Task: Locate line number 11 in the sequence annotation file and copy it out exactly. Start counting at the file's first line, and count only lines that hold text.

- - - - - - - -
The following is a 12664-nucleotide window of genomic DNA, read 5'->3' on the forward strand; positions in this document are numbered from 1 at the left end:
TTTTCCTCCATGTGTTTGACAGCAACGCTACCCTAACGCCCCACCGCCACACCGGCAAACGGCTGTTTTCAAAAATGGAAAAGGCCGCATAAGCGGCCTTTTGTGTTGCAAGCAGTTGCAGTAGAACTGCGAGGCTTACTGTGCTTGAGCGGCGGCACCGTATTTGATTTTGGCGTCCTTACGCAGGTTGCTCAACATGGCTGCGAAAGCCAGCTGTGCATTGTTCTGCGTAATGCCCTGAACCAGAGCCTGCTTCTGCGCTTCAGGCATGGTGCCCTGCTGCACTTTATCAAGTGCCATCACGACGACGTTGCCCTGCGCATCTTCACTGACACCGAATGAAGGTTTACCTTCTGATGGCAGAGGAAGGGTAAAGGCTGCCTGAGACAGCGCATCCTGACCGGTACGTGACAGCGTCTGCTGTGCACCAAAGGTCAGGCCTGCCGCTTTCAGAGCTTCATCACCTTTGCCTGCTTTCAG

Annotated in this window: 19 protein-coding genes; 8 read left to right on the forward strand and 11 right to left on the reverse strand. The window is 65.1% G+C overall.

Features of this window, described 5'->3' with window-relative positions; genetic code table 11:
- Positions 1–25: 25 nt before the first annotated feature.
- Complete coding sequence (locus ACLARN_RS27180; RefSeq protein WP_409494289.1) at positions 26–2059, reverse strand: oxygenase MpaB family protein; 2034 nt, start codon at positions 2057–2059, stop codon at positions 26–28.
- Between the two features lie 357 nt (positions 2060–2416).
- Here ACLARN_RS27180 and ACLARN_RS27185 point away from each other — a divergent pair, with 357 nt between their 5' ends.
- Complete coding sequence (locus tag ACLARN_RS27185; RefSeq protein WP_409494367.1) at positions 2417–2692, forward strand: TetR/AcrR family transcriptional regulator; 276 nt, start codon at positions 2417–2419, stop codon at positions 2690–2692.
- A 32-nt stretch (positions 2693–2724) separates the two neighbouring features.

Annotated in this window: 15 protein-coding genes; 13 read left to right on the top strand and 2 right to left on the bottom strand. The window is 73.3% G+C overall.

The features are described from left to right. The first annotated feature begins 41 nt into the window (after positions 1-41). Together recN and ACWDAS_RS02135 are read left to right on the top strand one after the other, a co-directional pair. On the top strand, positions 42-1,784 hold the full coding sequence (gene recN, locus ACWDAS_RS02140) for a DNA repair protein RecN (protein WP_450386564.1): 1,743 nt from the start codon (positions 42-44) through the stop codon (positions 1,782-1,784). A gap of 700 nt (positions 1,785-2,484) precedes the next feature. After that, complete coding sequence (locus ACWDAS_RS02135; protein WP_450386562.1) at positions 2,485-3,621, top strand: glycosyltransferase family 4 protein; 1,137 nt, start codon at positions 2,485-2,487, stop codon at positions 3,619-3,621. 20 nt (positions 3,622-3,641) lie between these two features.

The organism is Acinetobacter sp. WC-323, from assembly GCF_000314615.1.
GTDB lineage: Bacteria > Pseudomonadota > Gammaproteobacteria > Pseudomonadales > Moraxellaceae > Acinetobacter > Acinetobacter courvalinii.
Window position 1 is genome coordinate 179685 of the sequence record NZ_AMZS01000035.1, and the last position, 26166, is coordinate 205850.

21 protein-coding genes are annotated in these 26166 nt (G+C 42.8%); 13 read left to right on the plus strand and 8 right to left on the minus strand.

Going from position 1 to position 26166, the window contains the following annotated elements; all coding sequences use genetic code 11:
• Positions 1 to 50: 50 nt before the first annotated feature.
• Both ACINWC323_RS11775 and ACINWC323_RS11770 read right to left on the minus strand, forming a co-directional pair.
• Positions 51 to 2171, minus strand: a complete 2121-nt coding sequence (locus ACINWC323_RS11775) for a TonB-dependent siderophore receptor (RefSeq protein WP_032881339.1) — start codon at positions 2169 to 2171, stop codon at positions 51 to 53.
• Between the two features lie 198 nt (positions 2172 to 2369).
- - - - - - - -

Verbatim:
Annotated in this window: 15 protein-coding genes; 13 read left to right on the top strand and 2 right to left on the bottom strand. The window is 73.3% G+C overall.